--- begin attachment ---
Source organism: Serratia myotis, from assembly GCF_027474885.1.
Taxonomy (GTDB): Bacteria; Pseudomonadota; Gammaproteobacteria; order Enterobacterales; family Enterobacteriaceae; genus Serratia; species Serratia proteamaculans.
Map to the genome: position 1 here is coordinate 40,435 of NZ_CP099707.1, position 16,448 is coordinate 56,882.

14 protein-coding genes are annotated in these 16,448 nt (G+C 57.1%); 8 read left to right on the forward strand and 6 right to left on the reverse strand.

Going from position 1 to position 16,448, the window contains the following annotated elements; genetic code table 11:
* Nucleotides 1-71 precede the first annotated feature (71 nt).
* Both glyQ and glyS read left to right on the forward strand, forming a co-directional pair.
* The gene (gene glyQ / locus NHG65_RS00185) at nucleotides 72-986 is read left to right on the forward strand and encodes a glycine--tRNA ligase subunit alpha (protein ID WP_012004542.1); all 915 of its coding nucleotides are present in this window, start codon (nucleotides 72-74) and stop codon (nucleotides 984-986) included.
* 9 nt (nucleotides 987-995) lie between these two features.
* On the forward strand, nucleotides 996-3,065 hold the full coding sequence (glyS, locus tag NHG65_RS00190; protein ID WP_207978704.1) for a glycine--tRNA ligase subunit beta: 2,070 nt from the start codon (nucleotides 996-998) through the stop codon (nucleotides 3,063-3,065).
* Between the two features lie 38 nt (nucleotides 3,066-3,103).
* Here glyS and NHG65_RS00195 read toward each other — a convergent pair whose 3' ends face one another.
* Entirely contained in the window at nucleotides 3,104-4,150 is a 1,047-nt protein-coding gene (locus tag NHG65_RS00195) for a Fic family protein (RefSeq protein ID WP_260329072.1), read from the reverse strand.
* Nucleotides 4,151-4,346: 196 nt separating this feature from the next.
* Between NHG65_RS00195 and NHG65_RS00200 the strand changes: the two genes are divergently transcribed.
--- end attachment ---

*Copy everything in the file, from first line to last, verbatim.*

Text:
Source organism: Serratia myotis, from assembly GCF_027474885.1.
Taxonomy (GTDB): Bacteria; Pseudomonadota; Gammaproteobacteria; order Enterobacterales; family Enterobacteriaceae; genus Serratia; species Serratia proteamaculans.
Map to the genome: position 1 here is coordinate 40,435 of NZ_CP099707.1, position 16,448 is coordinate 56,882.

14 protein-coding genes are annotated in these 16,448 nt (G+C 57.1%); 8 read left to right on the forward strand and 6 right to left on the reverse strand.

Going from position 1 to position 16,448, the window contains the following annotated elements; genetic code table 11:
* Nucleotides 1-71 precede the first annotated feature (71 nt).
* Both glyQ and glyS read left to right on the forward strand, forming a co-directional pair.
* The gene (gene glyQ / locus NHG65_RS00185) at nucleotides 72-986 is read left to right on the forward strand and encodes a glycine--tRNA ligase subunit alpha (protein ID WP_012004542.1); all 915 of its coding nucleotides are present in this window, start codon (nucleotides 72-74) and stop codon (nucleotides 984-986) included.
* 9 nt (nucleotides 987-995) lie between these two features.
* On the forward strand, nucleotides 996-3,065 hold the full coding sequence (glyS, locus tag NHG65_RS00190; protein ID WP_207978704.1) for a glycine--tRNA ligase subunit beta: 2,070 nt from the start codon (nucleotides 996-998) through the stop codon (nucleotides 3,063-3,065).
* Between the two features lie 38 nt (nucleotides 3,066-3,103).
* Here glyS and NHG65_RS00195 read toward each other — a convergent pair whose 3' ends face one another.
* Entirely contained in the window at nucleotides 3,104-4,150 is a 1,047-nt protein-coding gene (locus tag NHG65_RS00195) for a Fic family protein (RefSeq protein ID WP_260329072.1), read from the reverse strand.
* Nucleotides 4,151-4,346: 196 nt separating this feature from the next.
* Between NHG65_RS00195 and NHG65_RS00200 the strand changes: the two genes are divergently transcribed.